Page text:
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Nothing Says "Back To School" Like A Symphony Someone Wrote As Homework

  • Thu, 14 Sep 2017 03:20

Say you have our dear Austrian friend Mozart, born in the mid-18th century, whose youthful energy and brilliance changed the course of classical music forever, or, well, right up until his untimely death in his early forties. Nearly half a century later, a Frenchman named Georges Bizet would accomplish a very similar feat in even less time. Bizet died of a heart complications when he was only 36 years old, and yet some would argue—me, I would argue, I’m arguing—that his mark on romantic music is just as significant as that of Mozart’s on classical.

Bizet will sound familiar to you, I imagine, because you are familiar with Carmen, the world’s most famous opera of, um, all time. And that really is the main reason to know Bizet: his output, given his short time on our planet, was not all too significant. Which is why it’s been such a delight to rediscover his dominant symphony work, his Symphony No. 1 in C Major. Bizet, however, would hate that I’m bringing this to you. In fact, he might hate that it was even ever published. His Symphony No. 1 was neither published nor played nor even discussed in his life; it came to light nearly 60 years after the composer’s death when his first biographer found it covered in dust amidst other family possessions. Bizet didn’t necessarily hide the symphony. It’s very likely he tucked it away because, seeing as how it was composed when he was only 17 years old, it was most likely homework from his time spent studying at the Paris Conservatoire.

I can’t tell if this rules or is bad, you know, digging up someone’s homework and publishing it to the masses. On one hand, I could see Bizet thinking about this the way some of us reminisce about our Livejournals, “that was the old me, this is the new me,” etc. On  the other hand, sometimes I reread my papers from college and am like, “I’m… smart?” So who knows.

What we do know is that Symphony No. 1 in C Major (Bernstein, obviously, from 1968) is so much fucking fun. It does sound like a teenager wrote this, because it doesn’t begin to take itself too seriously in the slightest. Other symphonic works have attempted to capture a youthful tone, but this one really projects it, blasts it out in the opening seconds of its first movement, Allegro vivo. This is one of those symphonies whose central melody will worm its way into your ear and embed itself there. It’s so catchy. It’s a Top 40 hit. What I will say, with deep respect for Bizet, is that this whole thing—at least at the very beginning—does sound very Beethoveny-y. It’s trying to grasp onto a certain sense of joy, but it’s ultimately too shallow to have that lasting emotional effect. Which is fine! Really. Some music is just for fun.

It’s such a treat, however, to slip into the Adagio and feel something a little different. There’s a hesitance in its existence: you know how you’re either one of those teenagers who’s wild for bangers or one of those who cries and listens to power ballads? I think Bizet might have been the former. He pushes this Adagio outside of itself: the oboe solo at the end of its first minute is seductive and crawling. This won’t be a tragic Adagio, nor a mournful one. He finds really movement (pun 80% intended) within this piece. The constant pizzicato of the lower strings keeping the rest of the orchestra on track is delicate yet urging.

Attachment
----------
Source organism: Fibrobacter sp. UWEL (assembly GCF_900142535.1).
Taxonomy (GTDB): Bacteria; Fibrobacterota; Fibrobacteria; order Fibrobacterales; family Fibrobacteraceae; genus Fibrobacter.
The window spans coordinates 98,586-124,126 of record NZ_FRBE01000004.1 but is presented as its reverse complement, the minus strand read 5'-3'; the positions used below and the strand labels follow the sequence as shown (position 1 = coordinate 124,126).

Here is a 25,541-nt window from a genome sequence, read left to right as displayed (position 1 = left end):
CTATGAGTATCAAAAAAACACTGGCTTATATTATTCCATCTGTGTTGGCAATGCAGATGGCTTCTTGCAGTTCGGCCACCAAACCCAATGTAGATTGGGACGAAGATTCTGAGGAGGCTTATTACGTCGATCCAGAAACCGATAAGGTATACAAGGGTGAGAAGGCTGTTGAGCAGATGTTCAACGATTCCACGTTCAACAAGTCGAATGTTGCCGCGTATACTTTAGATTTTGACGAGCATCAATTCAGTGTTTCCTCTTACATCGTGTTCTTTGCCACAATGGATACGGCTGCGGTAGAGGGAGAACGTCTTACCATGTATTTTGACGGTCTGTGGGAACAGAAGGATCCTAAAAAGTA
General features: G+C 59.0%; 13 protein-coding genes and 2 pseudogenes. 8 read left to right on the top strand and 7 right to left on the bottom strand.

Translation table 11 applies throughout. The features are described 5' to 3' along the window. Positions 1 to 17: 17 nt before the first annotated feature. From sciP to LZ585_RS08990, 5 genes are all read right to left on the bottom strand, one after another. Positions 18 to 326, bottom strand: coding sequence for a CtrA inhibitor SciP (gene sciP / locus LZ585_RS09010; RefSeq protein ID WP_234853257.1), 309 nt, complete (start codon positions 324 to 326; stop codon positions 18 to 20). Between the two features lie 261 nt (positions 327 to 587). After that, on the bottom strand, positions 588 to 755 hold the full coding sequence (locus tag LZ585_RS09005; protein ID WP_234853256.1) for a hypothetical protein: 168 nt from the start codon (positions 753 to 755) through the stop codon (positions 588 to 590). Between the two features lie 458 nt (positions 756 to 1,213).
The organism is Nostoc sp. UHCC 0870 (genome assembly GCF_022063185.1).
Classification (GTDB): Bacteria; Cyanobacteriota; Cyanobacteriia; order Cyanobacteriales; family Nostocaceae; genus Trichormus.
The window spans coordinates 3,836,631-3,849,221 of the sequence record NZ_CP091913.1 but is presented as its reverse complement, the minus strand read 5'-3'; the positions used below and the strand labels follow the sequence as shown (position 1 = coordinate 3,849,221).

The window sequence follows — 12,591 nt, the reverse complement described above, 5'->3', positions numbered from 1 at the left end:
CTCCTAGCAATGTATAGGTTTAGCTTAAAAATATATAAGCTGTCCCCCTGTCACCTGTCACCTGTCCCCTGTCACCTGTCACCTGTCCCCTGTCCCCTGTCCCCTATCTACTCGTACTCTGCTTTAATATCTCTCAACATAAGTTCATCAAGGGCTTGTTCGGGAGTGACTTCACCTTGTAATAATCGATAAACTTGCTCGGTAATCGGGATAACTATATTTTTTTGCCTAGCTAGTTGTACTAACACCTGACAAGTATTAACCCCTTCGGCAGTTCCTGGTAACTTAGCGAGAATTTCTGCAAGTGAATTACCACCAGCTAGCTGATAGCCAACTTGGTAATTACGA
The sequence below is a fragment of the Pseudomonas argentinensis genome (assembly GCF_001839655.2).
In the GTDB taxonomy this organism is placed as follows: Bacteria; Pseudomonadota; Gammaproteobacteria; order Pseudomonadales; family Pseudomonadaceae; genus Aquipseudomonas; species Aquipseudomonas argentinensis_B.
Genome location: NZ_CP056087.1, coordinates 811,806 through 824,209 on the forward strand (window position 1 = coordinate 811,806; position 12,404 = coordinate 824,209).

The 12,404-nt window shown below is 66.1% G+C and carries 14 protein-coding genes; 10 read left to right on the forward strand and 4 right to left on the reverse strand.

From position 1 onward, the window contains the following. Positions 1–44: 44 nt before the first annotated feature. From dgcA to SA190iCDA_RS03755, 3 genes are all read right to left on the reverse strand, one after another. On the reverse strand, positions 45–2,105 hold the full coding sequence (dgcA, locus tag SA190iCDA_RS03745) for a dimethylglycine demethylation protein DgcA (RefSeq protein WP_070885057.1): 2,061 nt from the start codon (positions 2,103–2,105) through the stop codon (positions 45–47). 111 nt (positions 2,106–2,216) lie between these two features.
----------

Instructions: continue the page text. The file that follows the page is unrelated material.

There’s not as much tonal whiplash, in turn, as the symphony heads into its Allegro vivace. Bizet at one point told Saint-Saëns that he was not cut out for symphonies: “I must have a stage––without that I am nothing.” Sorry, but I am here to call bullshit on that. Listen to how roiling this third movement is. You don’t need any kind of visual at all. It races along with speed and joy, like turning up the radio in your car. Even the B melody (at the 1:57 mark) is so sweet and funny. And then the piece does something I so fully love. At 2:29, it cuts out and then the cellos enter, just raging, dragging their bows along the strings with such force. This section is a dialogue between the woodwinds and the lower strings. It’s a side plot brought to life without any of the characters in front of you. I don’t know how you listen to this symphony and don’t come away from it fully in love with Bizet. The intent is so pure. He’s so full of life and opportunity and joy. This is teen music!!!

And if the third movement wasn’t enough for you, the final Allegro vivace is so completely fucking insane that you’ll have to be won over. It’s immediately so fast and the strings are deranged and I’m laughing, honestly, so hard, at a 17-year-old being like, “Yeah… this is what I’ll do for my homework.” There’s such a profound and charming confidence to this melody. I know it’s not fair to compare Bizet to Mozart but there is something so much more endearing about a teen prodigy still figuring it out to one convinced he already has. It is very easy to project a certain type of pretension to classical music, but this is the type of piece that ought to have universal appeal. It’s provocative in the best possible way. Bizet seduces you: he rides up on a skateboard and wants to show you a trick. And why not? It’s not half bad.


There is a corresponding playlist for all pieces discussed in this column here.

The Awl


US Weekly

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